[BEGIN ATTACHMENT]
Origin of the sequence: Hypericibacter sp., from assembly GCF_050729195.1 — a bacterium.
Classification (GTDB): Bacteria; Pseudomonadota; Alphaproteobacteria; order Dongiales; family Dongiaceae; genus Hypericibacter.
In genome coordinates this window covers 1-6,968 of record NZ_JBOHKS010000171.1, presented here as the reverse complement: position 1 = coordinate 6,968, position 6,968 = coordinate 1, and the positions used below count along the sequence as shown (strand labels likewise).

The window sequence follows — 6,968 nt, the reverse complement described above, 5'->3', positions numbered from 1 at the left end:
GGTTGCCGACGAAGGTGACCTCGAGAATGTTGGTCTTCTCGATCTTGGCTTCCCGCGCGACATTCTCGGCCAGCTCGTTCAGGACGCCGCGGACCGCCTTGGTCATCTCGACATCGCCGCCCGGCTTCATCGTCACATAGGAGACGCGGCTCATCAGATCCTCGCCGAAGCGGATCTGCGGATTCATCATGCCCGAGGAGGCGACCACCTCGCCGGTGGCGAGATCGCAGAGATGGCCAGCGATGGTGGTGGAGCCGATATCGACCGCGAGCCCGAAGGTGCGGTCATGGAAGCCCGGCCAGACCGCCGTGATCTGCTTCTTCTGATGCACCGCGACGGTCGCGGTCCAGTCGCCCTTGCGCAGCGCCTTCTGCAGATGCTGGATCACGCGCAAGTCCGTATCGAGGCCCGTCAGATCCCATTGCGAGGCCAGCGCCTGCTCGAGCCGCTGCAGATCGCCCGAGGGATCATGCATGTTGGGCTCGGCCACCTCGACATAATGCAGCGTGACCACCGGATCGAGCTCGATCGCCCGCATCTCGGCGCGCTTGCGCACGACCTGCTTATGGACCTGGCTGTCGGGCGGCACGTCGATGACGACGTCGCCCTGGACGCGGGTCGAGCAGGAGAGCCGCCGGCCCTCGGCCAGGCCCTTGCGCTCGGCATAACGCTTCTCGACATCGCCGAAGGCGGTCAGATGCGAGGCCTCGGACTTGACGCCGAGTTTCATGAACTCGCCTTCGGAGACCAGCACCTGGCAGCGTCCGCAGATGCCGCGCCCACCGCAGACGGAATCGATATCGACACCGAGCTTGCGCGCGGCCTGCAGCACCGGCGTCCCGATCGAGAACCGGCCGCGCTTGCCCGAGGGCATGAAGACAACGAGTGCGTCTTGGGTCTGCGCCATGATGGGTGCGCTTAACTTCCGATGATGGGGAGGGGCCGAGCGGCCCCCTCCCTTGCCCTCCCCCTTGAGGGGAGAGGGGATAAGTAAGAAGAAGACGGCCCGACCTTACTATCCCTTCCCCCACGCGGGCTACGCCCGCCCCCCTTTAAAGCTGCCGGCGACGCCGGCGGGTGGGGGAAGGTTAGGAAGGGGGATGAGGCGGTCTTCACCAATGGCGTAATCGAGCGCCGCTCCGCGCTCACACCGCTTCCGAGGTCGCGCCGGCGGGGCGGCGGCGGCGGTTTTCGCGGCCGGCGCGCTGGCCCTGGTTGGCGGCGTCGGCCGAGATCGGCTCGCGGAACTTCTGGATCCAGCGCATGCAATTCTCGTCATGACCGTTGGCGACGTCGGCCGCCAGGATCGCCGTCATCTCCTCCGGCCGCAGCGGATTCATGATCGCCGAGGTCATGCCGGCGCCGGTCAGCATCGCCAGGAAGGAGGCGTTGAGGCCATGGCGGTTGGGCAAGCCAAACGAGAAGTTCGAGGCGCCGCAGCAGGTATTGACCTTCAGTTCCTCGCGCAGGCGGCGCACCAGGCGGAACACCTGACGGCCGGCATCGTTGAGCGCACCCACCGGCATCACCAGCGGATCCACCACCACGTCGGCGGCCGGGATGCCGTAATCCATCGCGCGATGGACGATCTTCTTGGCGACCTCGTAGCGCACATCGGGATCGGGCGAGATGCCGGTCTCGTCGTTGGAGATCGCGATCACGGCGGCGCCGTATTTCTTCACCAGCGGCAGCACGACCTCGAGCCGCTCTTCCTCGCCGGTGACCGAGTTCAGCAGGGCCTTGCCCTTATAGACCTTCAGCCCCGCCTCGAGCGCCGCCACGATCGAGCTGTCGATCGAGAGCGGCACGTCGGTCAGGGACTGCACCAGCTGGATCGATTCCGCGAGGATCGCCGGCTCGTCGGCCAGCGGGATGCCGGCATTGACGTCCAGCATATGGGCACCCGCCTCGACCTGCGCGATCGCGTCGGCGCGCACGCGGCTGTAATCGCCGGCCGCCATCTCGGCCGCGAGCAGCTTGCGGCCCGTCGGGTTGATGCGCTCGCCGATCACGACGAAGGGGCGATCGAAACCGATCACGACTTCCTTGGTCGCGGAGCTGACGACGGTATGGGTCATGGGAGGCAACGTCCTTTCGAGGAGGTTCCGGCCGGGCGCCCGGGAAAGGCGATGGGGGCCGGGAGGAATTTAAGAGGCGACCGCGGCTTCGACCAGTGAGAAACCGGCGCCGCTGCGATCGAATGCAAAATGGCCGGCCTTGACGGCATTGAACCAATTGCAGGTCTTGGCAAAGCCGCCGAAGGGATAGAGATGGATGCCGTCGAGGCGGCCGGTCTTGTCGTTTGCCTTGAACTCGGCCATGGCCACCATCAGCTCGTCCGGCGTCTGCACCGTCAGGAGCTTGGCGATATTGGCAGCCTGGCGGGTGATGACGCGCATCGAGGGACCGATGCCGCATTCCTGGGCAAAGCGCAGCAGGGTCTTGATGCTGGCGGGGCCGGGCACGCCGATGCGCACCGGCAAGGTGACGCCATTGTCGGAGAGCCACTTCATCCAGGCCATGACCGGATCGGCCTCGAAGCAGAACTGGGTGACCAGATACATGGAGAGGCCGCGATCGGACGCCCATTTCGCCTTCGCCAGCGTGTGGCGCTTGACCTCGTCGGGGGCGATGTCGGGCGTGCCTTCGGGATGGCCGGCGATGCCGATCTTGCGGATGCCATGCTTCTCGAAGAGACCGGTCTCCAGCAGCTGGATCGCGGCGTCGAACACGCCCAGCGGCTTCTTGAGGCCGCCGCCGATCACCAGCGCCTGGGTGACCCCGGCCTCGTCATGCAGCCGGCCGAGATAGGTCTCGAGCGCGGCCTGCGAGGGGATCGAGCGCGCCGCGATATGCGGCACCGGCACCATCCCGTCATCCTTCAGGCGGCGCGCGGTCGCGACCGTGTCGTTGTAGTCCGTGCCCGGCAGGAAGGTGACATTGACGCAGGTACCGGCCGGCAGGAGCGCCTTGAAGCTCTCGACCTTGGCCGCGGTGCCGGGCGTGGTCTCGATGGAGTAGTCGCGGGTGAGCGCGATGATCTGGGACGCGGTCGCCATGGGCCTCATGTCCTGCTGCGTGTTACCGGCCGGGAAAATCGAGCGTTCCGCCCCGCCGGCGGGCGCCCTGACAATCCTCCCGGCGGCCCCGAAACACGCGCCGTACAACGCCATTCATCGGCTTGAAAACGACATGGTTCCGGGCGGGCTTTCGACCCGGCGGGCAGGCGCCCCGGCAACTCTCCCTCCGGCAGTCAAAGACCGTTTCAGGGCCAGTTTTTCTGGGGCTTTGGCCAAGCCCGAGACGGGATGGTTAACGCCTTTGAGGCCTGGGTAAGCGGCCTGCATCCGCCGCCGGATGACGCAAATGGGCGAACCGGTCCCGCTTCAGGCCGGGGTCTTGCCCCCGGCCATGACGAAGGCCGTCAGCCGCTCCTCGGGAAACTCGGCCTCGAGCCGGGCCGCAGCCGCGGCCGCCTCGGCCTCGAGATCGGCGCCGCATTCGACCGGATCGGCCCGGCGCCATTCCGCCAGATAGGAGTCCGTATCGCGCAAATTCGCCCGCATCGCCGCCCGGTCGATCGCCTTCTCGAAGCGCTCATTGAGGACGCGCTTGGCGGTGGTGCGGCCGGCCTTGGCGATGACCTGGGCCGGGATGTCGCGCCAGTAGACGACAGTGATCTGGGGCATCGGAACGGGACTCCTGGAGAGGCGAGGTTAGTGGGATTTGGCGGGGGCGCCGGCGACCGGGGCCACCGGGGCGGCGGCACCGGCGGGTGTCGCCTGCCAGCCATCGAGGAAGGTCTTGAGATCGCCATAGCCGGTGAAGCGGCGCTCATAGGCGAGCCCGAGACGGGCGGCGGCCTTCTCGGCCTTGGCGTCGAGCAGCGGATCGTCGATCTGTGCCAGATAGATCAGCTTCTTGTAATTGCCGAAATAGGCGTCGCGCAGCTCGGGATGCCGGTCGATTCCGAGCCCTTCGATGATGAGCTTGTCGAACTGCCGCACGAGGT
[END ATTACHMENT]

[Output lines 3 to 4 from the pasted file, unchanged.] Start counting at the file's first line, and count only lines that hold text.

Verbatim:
In genome coordinates this window covers 1-6,968 of record NZ_JBOHKS010000171.1, presented here as the reverse complement: position 1 = coordinate 6,968, position 6,968 = coordinate 1, and the positions used below count along the sequence as shown (strand labels likewise).

The window sequence follows — 6,968 nt, the reverse complement described above, 5'->3', positions numbered from 1 at the left end: